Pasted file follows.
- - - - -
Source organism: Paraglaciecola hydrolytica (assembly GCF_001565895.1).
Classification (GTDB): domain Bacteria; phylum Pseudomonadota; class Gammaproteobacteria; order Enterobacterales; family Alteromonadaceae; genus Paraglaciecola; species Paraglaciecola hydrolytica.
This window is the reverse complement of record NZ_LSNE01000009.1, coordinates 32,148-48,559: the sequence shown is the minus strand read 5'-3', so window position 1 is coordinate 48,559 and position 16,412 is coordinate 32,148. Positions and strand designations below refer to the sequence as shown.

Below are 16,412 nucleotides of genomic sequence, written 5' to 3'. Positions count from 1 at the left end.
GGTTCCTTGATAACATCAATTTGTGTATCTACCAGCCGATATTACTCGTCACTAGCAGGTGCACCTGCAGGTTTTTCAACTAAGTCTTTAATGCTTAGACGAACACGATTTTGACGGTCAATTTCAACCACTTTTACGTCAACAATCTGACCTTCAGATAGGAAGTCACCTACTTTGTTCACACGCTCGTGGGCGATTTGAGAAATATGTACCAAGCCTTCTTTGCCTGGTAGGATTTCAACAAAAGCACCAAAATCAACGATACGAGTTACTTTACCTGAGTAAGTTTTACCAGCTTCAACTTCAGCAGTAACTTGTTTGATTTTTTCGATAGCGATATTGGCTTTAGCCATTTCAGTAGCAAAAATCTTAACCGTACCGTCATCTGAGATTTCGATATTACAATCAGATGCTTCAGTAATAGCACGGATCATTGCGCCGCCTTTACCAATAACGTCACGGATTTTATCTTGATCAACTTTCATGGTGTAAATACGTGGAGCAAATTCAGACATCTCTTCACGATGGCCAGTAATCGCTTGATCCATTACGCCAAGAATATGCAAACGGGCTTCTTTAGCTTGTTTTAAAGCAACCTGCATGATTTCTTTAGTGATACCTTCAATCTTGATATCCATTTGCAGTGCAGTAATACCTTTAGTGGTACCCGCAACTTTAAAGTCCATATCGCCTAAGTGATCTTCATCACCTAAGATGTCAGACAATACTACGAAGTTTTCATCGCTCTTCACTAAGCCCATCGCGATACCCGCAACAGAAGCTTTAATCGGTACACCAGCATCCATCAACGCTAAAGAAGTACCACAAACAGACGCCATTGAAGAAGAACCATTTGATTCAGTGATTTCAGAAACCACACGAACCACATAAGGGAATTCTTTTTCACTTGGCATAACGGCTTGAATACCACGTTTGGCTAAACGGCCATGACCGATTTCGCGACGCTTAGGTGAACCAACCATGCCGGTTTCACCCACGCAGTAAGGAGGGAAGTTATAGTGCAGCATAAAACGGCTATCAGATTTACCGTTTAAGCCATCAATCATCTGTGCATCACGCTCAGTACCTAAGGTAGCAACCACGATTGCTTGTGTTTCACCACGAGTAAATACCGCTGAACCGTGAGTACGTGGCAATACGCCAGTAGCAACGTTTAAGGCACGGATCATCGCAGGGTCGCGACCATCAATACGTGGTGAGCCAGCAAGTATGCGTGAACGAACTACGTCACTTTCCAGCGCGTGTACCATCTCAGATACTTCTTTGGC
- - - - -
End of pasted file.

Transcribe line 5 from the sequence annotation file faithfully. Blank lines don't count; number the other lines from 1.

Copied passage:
GGTTCCTTGATAACATCAATTTGTGTATCTACCAGCCGATATTACTCGTCACTAGCAGGTGCACCTGCAGGTTTTTCAACTAAGTCTTTAATGCTTAGACGAACACGATTTTGACGGTCAATTTCAACCACTTTTACGTCAACAATCTGACCTTCAGATAGGAAGTCACCTACTTTGTTCACACGCTCGTGGGCGATTTGAGAAATATGTACCAAGCCTTCTTTGCCTGGTAGGATTTCAACAAAAGCACCAAAATCAACGATACGAGTTACTTTACCTGAGTAAGTTTTACCAGCTTCAACTTCAGCAGTAACTTGTTTGATTTTTTCGATAGCGATATTGGCTTTAGCCATTTCAGTAGCAAAAATCTTAACCGTACCGTCATCTGAGATTTCGATATTACAATCAGATGCTTCAGTAATAGCACGGATCATTGCGCCGCCTTTACCAATAACGTCACGGATTTTATCTTGATCAACTTTCATGGTGTAAATACGTGGAGCAAATTCAGACATCTCTTCACGATGGCCAGTAATCGCTTGATCCATTACGCCAAGAATATGCAAACGGGCTTCTTTAGCTTGTTTTAAAGCAACCTGCATGATTTCTTTAGTGATACCTTCAATCTTGATATCCATTTGCAGTGCAGTAATACCTTTAGTGGTACCCGCAACTTTAAAGTCCATATCGCCTAAGTGATCTTCATCACCTAAGATGTCAGACAATACTACGAAGTTTTCATCGCTCTTCACTAAGCCCATCGCGATACCCGCAACAGAAGCTTTAATCGGTACACCAGCATCCATCAACGCTAAAGAAGTACCACAAACAGACGCCATTGAAGAAGAACCATTTGATTCAGTGATTTCAGAAACCACACGAACCACATAAGGGAATTCTTTTTCACTTGGCATAACGGCTTGAATACCACGTTTGGCTAAACGGCCATGACCGATTTCGCGACGCTTAGGTGAACCAACCATGCCGGTTTCACCCACGCAGTAAGGAGGGAAGTTATAGTGCAGCATAAAACGGCTATCAGATTTACCGTTTAAGCCATCAATCATCTGTGCATCACGCTCAGTACCTAAGGTAGCAACCACGATTGCTTGTGTTTCACCACGAGTAAATACCGCTGAACCGTGAGTACGTGGCAATACGCCAGTAGCAACGTTTAAGGCACGGATCATCGCAGGGTCGCGACCATCAATACGTGGTGAGCCAGCAAGTATGCGTGAACGAACTACGTCACTTTCCAGCGCGTGTACCATCTCAGATACTTCTTTGGC